Ever made a decision and then wanted to kick yourself in the butt? You’re in good company. It seems that when it comes to making decisions, we only look like we’ve thought it through. So much depends on our “cognitive biases”: the short-cuts we take to help us make decisions quickly.
One of the most influential biases is called “anchoring.” Anchoring is our tendency to depend on the first piece of information we received when making a decision.
If you look at an item on sale, and see the original price crossed out and a new sale price, you think you’re getting a deal even though the exact same item may sell for a lower regular price in another store. Rather than shop around, do your research, become informed, you are anchored to the original price shown and pay more than you need to because you’re getting “a deal.”
Most of us fall into the anchoring trap at one time or another. Sometimes it’s the price of an item: Just listen to your elders when they talk about how expensive everything is getting; they’re anchored at lower prices. When people buy more expensive wine because they believe that if they pay more they’ll get a better quality of wine, they’re anchored. And sometimes we are anchored by our priorities: if all you care about is low mileage when you’re buying a second-hand car, you may look no further than odometer readings when shopping.
You can become anchored to all kinds of things. If your last job paid $18 per hour, but you had to change locations because you’ve moved, when you’re offered $16.50 per hour for a similar position, you might balk because you’re anchored to your previously higher wage. If your curfew growing up was 11 p.m., guess when you’ll most likely set your kid’s curfew? And if the first time you went to a concert you paid $30 for the ticket, having to shell out $200 for a concert ticket ten years later may be more than you can bear.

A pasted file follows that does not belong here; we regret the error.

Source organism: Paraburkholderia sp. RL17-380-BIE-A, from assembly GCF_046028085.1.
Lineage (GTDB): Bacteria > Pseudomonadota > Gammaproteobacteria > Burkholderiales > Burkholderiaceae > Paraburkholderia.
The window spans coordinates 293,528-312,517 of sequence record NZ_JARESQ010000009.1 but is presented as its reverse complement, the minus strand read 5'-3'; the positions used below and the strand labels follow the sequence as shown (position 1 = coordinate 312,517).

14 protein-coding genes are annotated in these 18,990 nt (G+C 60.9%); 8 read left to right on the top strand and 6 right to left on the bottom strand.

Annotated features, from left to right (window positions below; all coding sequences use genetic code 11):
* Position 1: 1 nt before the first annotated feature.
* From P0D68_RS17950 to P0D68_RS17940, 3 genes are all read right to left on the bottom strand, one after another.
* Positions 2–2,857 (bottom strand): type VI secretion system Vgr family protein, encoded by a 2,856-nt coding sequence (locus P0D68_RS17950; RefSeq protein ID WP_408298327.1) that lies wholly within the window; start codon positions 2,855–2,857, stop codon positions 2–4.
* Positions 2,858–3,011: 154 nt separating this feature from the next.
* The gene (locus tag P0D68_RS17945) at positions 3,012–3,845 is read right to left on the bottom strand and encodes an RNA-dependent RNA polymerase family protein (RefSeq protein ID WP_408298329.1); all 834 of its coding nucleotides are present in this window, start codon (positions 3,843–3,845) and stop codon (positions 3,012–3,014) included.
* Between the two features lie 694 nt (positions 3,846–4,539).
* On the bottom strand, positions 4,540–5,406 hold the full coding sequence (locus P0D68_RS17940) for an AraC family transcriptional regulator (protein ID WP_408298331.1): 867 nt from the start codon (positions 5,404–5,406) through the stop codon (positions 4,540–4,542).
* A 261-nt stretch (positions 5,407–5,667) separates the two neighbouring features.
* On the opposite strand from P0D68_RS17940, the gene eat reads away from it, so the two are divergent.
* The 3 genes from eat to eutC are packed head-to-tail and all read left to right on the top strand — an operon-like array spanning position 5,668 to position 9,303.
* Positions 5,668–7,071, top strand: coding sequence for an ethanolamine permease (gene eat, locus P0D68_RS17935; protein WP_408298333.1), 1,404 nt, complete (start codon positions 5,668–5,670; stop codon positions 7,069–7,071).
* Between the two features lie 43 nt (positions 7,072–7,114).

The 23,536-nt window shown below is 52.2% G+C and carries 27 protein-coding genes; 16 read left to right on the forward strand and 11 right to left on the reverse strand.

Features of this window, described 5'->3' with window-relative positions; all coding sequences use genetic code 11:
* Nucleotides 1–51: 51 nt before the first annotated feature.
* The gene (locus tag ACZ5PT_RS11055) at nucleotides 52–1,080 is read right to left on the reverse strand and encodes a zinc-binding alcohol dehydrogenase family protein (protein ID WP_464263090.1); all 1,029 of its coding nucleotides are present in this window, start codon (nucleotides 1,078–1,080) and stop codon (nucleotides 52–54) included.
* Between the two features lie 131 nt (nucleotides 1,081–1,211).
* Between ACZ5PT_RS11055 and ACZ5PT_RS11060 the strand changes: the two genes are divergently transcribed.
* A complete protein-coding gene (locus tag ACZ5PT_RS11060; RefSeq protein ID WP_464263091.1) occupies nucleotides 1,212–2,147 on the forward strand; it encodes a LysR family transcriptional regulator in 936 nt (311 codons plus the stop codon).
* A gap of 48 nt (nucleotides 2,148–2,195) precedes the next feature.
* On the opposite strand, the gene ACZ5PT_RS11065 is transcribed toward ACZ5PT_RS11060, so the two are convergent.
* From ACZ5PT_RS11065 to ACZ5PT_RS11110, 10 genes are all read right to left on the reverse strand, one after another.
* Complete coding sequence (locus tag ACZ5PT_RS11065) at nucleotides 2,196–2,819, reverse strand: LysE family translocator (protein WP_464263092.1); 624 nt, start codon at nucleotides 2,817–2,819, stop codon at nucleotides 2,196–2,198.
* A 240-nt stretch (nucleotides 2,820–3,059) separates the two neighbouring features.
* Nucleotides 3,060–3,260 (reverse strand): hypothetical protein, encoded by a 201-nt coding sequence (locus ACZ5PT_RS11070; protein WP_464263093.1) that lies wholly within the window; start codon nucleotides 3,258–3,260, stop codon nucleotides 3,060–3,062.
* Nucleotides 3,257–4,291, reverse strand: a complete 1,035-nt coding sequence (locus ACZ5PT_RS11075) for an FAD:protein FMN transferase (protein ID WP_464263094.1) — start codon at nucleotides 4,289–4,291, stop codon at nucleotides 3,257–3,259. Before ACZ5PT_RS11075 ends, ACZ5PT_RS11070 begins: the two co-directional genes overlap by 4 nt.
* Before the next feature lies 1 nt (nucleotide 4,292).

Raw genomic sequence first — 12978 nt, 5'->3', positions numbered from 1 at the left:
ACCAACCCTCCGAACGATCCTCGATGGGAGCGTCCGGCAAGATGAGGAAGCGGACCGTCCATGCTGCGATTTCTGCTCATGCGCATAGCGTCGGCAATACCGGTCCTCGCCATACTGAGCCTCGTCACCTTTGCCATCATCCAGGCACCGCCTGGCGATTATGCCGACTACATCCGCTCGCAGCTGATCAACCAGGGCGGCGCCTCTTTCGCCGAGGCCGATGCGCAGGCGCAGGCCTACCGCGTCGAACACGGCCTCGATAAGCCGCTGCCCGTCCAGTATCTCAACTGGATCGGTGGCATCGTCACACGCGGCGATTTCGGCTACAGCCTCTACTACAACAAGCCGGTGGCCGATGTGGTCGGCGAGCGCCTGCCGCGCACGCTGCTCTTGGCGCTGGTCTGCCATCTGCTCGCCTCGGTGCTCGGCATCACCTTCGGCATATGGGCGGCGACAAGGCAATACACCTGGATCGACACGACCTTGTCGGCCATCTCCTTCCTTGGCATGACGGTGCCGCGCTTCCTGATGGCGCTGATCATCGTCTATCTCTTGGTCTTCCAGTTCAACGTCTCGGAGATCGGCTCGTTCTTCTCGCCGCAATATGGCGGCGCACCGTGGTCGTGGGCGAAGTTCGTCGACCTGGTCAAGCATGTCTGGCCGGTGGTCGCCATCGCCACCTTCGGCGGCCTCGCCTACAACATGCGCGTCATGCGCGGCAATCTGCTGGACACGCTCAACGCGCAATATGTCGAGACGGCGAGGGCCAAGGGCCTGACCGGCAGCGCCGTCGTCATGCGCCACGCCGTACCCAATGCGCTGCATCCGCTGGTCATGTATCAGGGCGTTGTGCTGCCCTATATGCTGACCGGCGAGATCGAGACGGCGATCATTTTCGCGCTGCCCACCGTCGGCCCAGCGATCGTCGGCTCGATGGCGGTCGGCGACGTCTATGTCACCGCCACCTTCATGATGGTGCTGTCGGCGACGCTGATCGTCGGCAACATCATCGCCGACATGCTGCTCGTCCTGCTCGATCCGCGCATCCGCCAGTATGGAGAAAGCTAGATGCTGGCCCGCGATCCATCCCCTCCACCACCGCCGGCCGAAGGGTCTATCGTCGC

Anchoring can work for you by helping you to make decisions quickly. But it can also work against you. Let’s say you walk into a bank. You’ve just bounced a cheque and the customer service person tells you the easy way to prevent that from happening again is to get overdraft protection. She says it’s cheaper than having more bounced cheques.
Makes sense, right? Sure. Overdraft protection is a great way to eliminate NSFs and protect your credit score. But hang on a sec. Suppose I told you that the best way to avoid the cost of NSF cheques would be to use a spending journal and never write a cheque for which you didn’t already have the money in the bank?
If your first thought is, “Overdraft is easier,” you may be lazy, or you may simply be anchored to the first bit of information you got on the subject.
Overdraft doesn’t come cheap. There’s a reason why banks encourage their customers to sign up: banks make lots of money from overdraft protection. And, overdraft is just another form of debt, so really, you’re just stacking your debt pile higher and higher. If you sign up for overdraft and then, because you don’t actively manage your money, end up sitting in overdraft for weeks or even months at a time, you’re working to make the bank richer and anchoring has worked against you.
The best way to avoid anchoring is to:
- Avoid being pressured into making a decision quickly,
- Take the time to think carefully about what you’re doing, as opposed to going with your first instinct, which is where anchoring lives,
- Shop around so you develop some new anchors, and
- Become an expert; since experts have more information, they are less likely to be anchored.
If you have the option of opening the negotiations – say when you’re asking for a raise or when you’re buying a big-ticket item – you can use anchoring to your advantage. If you’re not the first one off the block, be on guard. Just because you now know what anchoring is and how it works doesn’t mean you’re no longer susceptible. It just means, if you’re smart, you’ll be watching for what’s anchoring you.